Diet Culture vs: Nutrition Culture


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Dangerous Trend 

“Diet Culture” is a phrase that intends to discredit anyone who is trying to improve their health or change their looks. As a result, rants against the “Diet Culture” are rampant. The self-acceptance movement has gone overboard with this. Criticizing someone for trying to lose weight or work out is bullying. I don’t know why this type of bullying seems to be acceptable. Imagine the uproar if anyone made hateful remarks about those who choose to remain at a high weight. There would be a huge public backlash. So, let’s examine the Diet Culture vs: Nutrition Culture issue.

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Diet Culture

   Eating drastically low numbers of calories is an unhealthy practice. Those who eat too little in an effort to lose weight quickly create a negative impression of what being healthy looks like. Choosing to eat from only narrow categories of foods will cause nutritional imbalances. Therefore this type of chronic dieter looks unhealthy and has little to no energy. They are usually chronically depressed. They frequently border on anorexia, alternating with weight gain.

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Adhering to such stringent dietary practices is almost never motivated by a concern for health. Since appearance is the motivation behind this type of fad diet seeking behavior, yo-yo dieting is the norm. They never maintain a healthy weight.  They can be painfully thin. At other times they may  be carrying too much body fat to be healthy.

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Nutrition Culture, NOT a Diet

We advocate a “Nutrition Culture”. Removing empty calories from your diet leaves room for more calories from whole, healthy foods. “Empty calories” are the energy that you get from foods with little nutrition. They are devoid of adequate vitamins, minerals, protein and fiber. These nutrients, and others, are needed for good health, energy and a healthy appearance.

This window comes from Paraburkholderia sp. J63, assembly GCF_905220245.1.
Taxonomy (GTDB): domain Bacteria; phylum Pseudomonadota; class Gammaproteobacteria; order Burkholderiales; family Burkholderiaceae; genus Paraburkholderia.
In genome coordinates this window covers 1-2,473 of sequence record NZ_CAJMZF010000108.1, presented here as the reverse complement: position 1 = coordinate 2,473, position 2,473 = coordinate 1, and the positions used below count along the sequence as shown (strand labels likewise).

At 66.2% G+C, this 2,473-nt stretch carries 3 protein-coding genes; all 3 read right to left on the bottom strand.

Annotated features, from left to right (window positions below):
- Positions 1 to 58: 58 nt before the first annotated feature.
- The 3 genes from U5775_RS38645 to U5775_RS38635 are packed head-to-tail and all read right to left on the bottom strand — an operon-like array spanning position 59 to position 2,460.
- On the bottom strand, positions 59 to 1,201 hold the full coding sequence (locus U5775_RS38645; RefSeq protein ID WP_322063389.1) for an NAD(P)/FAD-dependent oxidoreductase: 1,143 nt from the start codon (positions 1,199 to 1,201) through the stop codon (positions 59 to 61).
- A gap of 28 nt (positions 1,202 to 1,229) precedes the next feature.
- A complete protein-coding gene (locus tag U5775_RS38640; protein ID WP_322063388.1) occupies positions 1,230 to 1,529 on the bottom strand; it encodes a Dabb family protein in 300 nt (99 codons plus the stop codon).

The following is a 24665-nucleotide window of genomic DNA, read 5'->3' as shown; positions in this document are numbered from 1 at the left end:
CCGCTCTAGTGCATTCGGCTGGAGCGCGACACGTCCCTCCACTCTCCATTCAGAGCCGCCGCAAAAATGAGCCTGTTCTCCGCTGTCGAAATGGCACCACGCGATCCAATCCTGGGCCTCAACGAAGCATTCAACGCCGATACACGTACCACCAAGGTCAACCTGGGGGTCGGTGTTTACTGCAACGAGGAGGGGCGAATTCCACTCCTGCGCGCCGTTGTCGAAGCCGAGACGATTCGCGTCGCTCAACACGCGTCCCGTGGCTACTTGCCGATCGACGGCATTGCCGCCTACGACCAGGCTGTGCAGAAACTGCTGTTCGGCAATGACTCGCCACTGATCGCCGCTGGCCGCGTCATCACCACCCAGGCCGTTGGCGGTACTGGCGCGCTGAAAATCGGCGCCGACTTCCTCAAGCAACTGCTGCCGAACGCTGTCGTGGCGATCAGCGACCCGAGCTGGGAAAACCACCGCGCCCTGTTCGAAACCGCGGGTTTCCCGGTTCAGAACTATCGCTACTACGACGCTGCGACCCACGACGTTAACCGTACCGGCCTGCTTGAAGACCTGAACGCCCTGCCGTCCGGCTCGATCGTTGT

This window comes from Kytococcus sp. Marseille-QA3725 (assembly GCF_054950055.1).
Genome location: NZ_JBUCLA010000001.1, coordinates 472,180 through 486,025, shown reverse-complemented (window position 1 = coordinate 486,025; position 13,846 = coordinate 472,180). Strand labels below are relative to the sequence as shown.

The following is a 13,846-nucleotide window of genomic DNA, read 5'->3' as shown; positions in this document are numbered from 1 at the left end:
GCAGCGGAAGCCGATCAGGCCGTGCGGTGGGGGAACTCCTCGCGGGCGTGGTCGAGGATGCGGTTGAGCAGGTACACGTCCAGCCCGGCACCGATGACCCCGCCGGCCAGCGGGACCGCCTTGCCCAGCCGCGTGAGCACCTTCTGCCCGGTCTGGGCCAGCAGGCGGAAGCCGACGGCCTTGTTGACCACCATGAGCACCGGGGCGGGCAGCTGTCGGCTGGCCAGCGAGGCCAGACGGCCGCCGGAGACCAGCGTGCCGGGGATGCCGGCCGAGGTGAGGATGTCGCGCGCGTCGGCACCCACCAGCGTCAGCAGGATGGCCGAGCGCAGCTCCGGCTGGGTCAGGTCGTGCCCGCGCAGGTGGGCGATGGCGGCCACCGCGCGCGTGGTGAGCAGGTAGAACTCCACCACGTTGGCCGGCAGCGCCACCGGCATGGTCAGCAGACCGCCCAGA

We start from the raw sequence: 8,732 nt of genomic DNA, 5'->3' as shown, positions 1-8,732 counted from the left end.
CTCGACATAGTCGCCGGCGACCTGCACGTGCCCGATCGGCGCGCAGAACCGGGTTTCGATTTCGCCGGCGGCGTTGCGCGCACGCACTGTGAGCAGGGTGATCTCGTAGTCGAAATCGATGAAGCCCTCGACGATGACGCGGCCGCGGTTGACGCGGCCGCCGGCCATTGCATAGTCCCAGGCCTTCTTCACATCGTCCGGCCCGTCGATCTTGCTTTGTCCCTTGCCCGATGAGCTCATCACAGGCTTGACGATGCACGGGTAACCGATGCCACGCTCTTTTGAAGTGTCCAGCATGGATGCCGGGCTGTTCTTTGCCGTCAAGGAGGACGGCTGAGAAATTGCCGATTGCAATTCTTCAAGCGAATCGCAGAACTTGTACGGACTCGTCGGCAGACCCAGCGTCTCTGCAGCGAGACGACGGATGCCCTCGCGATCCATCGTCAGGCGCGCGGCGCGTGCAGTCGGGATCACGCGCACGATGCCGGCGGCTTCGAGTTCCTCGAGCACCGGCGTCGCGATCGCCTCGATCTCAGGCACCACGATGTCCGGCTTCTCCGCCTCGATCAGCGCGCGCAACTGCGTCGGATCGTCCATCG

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Carbohydrates

Carbs are the main source of energy for the body and brain. They are severely restricted in many of the popular fad diets. We advocate a diet that is lower in carbohydrates than most people eat but we stress that there must be enough complex carbs in your diet for good health. Avoiding carbohydrates is not sustainable. Healthy carbs come from vegetables, milk, nuts, grains, seeds legumes and fruit. (1) We believe in avoiding ADDED sugars, but there are naturally occurring sugars in foods that are okay to eat. They are found in fruits,  milk and some vegetables.

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Starch is a complex carbohydrate. Many fad diets avoid starches but a baked potato is an incredibly healthy food. Potatoes are rich in nutrition, including Vitamin C!

If we avoid carbohydrates, we will miss out on fiber which is necessary for good health. Fiber is necessary for a healthy gut, regulation of cholesterol levels and blood sugar levels and to help maintain a healthy weight.

Healthy Fats and Diet

Strict dieting can rob you of healthy fats. They are higher in calories than carbs and protein per serving, so dieters might avoid them. They help us to stay warm and are necessary for absorption of fat soluble vitamins, A, D. E and K. Skimping on healthy fats can deplete your stores of these vitamins.

Protein

Protein repairs and builds tissues in our bodies along with other functions.  Inadequate protein intake causes weakness. thinning hair, brittle nails and dry skin. Kwashiorkor, the disease caused from protein deficiency,  causes the swollen belly that is so obvious in malnutrition documentaries. It is caused by a fluid imbalance in the gut. Without treatment, this deficiency can be fatal.

A great irony in the center of this discussion is that the “Diet Culture” is focused on appearances, but you look your best when you are properly nourished. Dry skin, thinning hair and nails and the poor body structure of protein deficiency are not attractive. Obesity caused by constant cravings is not attractive. Lack of proper nutrition can cause cravings that tempt you to eat whatever you can find rather than what you need.

How to Keep Losing Weight

The next time that someone faults you for “buying into the diet culture”, tell them that you are a part of the “Nutrition Culture”…

and we DON’T diet.

 



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